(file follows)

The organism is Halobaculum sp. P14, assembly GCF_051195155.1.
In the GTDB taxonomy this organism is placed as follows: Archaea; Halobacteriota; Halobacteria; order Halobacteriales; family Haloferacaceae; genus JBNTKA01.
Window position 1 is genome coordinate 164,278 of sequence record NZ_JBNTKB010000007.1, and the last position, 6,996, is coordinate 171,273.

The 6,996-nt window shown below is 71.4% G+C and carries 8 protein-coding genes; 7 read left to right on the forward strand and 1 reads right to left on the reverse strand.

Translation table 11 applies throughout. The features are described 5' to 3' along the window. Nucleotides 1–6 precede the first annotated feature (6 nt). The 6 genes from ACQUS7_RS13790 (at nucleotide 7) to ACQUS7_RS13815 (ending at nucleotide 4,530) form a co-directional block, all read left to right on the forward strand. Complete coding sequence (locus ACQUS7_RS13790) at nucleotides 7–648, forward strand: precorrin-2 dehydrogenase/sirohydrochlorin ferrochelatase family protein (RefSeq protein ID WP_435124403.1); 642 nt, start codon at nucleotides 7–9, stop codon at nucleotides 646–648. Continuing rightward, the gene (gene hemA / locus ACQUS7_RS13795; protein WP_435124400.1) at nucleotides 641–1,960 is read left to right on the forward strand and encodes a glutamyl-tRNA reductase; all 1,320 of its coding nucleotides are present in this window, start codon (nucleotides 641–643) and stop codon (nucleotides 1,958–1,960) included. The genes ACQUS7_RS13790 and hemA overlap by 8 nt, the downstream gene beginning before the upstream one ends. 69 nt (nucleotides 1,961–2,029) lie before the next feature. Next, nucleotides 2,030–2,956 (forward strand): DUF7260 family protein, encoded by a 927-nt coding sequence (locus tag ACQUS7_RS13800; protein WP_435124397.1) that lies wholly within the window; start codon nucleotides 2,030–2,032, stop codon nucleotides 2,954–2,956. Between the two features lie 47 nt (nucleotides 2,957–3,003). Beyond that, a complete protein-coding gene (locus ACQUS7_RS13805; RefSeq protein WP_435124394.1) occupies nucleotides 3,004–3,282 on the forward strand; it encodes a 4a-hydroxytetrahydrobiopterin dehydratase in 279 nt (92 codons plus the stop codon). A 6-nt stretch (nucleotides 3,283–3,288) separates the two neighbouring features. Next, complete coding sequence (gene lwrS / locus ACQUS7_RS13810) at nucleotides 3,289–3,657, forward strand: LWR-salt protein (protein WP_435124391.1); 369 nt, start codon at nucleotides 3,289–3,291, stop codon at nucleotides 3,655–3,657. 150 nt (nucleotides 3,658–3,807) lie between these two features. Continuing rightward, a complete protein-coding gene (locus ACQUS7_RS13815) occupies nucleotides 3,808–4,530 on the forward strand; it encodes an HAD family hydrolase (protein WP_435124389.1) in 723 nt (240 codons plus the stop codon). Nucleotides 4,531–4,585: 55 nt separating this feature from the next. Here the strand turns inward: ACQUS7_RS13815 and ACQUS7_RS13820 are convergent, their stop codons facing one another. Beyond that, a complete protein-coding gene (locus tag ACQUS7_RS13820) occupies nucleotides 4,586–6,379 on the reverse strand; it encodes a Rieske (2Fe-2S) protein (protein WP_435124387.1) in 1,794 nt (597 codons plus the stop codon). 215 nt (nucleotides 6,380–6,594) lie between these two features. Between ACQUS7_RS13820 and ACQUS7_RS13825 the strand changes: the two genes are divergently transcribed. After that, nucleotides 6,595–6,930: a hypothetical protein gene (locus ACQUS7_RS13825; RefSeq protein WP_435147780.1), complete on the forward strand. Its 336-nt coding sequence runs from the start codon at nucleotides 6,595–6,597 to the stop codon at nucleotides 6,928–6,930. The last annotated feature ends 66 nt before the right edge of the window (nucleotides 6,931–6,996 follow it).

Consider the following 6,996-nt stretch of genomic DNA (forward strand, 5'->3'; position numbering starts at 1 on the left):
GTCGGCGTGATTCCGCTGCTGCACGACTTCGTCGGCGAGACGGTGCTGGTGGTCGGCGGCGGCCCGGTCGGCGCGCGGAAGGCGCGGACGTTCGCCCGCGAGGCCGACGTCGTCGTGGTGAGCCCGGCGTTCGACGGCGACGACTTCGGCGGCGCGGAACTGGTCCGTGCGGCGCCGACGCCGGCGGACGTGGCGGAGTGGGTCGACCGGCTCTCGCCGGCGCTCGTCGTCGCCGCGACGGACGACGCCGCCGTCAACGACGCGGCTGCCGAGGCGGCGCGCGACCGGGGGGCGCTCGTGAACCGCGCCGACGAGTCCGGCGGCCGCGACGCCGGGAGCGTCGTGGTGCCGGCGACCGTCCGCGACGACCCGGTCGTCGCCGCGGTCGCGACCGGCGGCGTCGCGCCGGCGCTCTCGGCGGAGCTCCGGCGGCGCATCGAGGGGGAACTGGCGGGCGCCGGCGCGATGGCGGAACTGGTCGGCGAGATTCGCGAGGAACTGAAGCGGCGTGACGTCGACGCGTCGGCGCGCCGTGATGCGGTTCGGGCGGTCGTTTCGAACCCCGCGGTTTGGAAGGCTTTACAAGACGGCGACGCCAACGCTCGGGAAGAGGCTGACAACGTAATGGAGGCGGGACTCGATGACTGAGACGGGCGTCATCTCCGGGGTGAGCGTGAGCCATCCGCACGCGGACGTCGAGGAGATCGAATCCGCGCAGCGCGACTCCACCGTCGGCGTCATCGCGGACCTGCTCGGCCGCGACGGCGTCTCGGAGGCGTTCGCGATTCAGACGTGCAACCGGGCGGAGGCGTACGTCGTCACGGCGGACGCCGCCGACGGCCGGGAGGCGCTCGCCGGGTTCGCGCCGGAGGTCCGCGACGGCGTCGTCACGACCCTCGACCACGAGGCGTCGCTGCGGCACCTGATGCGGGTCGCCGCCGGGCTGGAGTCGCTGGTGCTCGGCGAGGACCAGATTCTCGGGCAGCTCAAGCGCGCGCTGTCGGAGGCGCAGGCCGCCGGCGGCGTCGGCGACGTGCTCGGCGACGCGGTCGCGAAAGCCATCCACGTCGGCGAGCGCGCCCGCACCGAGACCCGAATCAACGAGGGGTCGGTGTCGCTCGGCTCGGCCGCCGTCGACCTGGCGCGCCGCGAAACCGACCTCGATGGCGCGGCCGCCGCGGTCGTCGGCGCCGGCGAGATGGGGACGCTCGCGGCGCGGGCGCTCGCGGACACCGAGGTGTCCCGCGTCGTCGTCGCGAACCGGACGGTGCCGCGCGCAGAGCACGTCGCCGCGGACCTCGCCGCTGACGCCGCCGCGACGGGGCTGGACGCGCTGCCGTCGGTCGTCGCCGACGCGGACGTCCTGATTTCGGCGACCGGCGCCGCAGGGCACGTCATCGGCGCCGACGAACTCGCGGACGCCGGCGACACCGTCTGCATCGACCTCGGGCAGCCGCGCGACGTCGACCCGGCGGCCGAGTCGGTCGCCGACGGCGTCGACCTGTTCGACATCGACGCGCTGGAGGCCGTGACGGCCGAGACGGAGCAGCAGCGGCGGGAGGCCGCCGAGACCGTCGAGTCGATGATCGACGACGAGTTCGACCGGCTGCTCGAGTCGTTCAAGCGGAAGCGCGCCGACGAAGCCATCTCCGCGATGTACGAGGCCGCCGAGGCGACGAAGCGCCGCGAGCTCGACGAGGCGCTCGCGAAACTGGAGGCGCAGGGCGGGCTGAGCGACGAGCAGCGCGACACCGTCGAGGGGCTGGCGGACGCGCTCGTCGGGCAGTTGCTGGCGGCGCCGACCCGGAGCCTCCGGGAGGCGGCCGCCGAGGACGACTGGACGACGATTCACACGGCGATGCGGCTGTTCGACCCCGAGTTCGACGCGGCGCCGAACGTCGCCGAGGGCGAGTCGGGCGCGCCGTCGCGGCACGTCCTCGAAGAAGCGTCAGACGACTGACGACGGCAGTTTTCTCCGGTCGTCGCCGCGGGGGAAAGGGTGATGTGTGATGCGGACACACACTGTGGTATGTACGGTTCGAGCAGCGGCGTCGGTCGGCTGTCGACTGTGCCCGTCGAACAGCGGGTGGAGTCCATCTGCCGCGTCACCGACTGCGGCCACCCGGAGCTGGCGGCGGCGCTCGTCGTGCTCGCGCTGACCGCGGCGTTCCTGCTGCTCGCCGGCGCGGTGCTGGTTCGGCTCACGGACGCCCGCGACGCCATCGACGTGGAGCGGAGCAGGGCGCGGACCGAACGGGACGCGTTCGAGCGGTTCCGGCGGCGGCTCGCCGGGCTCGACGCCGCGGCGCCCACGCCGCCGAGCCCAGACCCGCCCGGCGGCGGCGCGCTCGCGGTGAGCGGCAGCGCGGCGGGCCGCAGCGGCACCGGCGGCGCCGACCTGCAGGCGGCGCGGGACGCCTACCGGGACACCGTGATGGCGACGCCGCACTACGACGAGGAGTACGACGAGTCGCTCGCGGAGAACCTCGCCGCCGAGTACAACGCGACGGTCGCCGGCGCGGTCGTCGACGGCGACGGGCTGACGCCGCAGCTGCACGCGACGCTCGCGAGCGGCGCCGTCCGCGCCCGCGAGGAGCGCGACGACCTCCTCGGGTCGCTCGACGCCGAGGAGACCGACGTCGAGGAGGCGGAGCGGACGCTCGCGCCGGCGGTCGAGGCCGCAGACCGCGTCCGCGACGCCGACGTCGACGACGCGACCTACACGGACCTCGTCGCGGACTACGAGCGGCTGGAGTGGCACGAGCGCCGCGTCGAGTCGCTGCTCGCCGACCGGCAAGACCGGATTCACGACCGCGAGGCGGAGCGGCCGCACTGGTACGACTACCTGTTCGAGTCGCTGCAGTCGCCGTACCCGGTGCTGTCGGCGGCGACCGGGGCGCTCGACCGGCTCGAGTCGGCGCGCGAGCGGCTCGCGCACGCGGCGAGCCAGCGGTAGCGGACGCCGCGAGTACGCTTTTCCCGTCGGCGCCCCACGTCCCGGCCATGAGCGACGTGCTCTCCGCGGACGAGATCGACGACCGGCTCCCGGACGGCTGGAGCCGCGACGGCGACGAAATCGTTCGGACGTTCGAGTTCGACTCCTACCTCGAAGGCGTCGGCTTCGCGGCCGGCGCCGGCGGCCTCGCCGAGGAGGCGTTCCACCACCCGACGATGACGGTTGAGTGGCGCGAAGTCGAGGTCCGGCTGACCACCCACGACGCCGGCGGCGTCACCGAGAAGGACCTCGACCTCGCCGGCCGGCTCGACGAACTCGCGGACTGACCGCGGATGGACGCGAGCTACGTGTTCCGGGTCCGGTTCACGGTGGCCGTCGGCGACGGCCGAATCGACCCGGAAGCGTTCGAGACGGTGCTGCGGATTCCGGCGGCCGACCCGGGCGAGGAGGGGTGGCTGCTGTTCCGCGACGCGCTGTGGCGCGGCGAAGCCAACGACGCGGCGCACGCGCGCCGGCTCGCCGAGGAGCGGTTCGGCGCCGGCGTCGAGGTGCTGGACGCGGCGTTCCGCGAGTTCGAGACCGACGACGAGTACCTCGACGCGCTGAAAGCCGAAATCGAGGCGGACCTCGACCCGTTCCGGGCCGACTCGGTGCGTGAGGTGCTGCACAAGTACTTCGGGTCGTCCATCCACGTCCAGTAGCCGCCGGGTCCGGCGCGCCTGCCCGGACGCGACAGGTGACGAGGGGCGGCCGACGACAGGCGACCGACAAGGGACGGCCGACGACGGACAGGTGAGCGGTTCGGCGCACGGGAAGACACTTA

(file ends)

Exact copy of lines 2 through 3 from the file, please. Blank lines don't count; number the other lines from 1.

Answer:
In the GTDB taxonomy this organism is placed as follows: Archaea; Halobacteriota; Halobacteria; order Halobacteriales; family Haloferacaceae; genus JBNTKA01.
Window position 1 is genome coordinate 164,278 of sequence record NZ_JBNTKB010000007.1, and the last position, 6,996, is coordinate 171,273.